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Thursday, Aug. 30, 2007 09:32 am

Tastes like okra

A unique produce phenomenon that offers culinary versatility

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Untitled Document On a recent Today Show, cooking kitten Giada De Laurentiis asked Atlanta chef Scott Peacock what okra tastes like, and he said, “Like okra.”
I thought about the question for a minute, and in a way he’s right. Okra, the only vegetable known to ooze when sliced, tastes like okra. If blindfolded with a plate of okra before me, I might say that it tastes like asparagus, but only if it were quickly cooked and still toothy in an al dente sort of way. When it cozies up with stewy partners, such as tomatoes, garlic or rice, and surrenders its slime, okra starts to taste a bit like eggplant, one might argue. Regardless of where you stand on the fuzzy-green-seeded-slimy-podded matter, okra is undeniably a unique produce phenomenon, offering culinary versatility. In his short segment with De Laurentiis, Peacock showcased okra five different ways, including a more detailed demo for okra fritters, as he called them. Coincidentally, these fritters are the very same that I’ve been cooing over in my own kitchen this month; I stumbled upon the recipe for “okra pancakes” in The Gift of Southern Cooking, the indispensable book Peacock wrote with the late Edna Lewis. Although fried, these okra-onion-studded morsels are light on the tongue, yielding a thin, crisp skin and a pillowy interior, thanks to a relatively short swim in hot oil. In anticipation of the need for extra heat or dipping sauce, I had my favorite hot sauce at the ready, but there was no need. These babies are perfectly savory all by themselves, and, as I discovered a week later, make terrific cocktail snacks (make them just before guests arrive and keep them in a warm oven). “These are like okra hushpuppies, only better,” said my husband as he grabbed his third or fourth fritter. Actually, no comparison is necessary. There’s nothing quite like these okra fritters — or okra, for that matter — and that is just OK with me.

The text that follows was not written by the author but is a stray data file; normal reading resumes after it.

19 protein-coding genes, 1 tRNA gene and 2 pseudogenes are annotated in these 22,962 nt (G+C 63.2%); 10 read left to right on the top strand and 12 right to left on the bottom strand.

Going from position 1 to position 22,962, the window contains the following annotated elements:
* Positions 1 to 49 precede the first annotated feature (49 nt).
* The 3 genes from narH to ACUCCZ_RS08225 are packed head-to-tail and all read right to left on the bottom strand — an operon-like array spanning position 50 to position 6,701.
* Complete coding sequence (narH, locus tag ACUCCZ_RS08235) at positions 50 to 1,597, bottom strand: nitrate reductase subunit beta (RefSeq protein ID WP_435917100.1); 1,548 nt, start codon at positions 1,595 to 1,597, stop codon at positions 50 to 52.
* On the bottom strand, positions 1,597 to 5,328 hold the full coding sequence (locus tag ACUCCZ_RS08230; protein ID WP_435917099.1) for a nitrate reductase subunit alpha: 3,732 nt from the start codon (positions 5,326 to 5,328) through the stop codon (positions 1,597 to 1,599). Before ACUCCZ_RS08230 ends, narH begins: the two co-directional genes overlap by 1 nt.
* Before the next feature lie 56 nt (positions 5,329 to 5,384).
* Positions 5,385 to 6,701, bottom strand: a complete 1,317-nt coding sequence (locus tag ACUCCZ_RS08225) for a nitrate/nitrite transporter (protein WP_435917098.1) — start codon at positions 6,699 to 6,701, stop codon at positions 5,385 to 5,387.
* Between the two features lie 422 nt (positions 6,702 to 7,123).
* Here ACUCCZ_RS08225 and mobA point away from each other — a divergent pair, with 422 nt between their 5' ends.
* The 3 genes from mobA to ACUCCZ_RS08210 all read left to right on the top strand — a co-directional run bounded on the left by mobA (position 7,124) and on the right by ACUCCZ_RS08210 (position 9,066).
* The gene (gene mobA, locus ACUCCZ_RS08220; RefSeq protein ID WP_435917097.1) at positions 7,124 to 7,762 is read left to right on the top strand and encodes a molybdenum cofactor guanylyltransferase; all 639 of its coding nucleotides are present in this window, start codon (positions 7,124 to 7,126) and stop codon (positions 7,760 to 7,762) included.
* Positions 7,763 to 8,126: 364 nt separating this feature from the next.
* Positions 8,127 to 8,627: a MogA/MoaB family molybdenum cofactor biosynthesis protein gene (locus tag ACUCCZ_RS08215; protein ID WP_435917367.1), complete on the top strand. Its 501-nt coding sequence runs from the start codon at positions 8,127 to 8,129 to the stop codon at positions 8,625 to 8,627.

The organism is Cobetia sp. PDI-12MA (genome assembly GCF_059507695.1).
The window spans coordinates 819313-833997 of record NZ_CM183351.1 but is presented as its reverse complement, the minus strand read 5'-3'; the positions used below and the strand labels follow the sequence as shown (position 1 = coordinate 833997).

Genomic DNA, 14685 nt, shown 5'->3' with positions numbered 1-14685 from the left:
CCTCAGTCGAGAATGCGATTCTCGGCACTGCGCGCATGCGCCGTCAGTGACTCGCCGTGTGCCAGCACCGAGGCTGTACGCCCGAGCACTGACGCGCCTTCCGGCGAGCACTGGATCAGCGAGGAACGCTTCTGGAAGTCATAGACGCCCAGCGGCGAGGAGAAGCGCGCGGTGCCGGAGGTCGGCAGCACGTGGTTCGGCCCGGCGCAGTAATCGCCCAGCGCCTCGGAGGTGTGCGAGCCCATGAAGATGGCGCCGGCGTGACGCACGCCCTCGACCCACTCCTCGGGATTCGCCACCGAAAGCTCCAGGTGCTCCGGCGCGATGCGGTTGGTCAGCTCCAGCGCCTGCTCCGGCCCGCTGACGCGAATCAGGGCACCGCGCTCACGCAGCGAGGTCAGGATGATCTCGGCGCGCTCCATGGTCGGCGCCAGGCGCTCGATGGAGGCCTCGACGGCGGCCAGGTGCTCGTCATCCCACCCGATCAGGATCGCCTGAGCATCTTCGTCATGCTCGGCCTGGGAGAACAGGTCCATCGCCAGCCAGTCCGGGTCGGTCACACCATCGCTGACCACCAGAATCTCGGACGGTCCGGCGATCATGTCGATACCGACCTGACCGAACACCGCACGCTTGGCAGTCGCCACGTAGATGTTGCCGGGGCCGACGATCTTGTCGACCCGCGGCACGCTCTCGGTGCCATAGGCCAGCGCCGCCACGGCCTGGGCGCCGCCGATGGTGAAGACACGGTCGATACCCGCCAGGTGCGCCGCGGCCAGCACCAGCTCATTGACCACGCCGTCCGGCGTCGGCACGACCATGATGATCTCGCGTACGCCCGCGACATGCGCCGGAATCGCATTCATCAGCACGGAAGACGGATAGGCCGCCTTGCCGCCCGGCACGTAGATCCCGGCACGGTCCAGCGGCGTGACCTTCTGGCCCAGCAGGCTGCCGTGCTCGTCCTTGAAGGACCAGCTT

Culinary questions? Contact Kim O’Donnel at kim.odonnel@creativeloafing.com.
Okra pancakes
From The Gift of Southern Cooking, by Edna Lewis and Scott Peacock
1/2 cup stone-ground cornmeal 1/2 cup all-purpose flour 1 1/2 teaspoons salt 1 teaspoon baking powder One egg, lightly beaten 1/2 cup water 1/2 teaspoon black pepper 1/2 cup onion, finely chopped 2 cups okra, thinly sliced (about 1/4 inch) Oil for frying
In a mixing bowl, combine cornmeal, flour, 1 teaspoon of the salt, and baking powder, and stir well to blend. In a separate bowl, whisk together egg and water, then stir into the dry ingredients, mixing only until moistened (lumps OK). Sprinkle remaining 1/2 teaspoon salt and black pepper over onion and sliced okra, and toss lightly. Fold seasoned vegetables into the batter. Pour 1 inch of oil into a heavy skillet and heat to 340 degrees. Spoon okra batter by heaping tablespoons into hot oil; do not overcrowd pan. (Note: In a 9-inch cast-iron skillet, I was able to fit four at a time.) Fry until golden brown on one side and, with a slotted spoon or tongs, carefully turn and continue frying until second side is browned, about three minutes. Remove from oil and drain well on paper towels. Keep in a warm oven until ready to serve. Makes about 16 2-inch pancakes.
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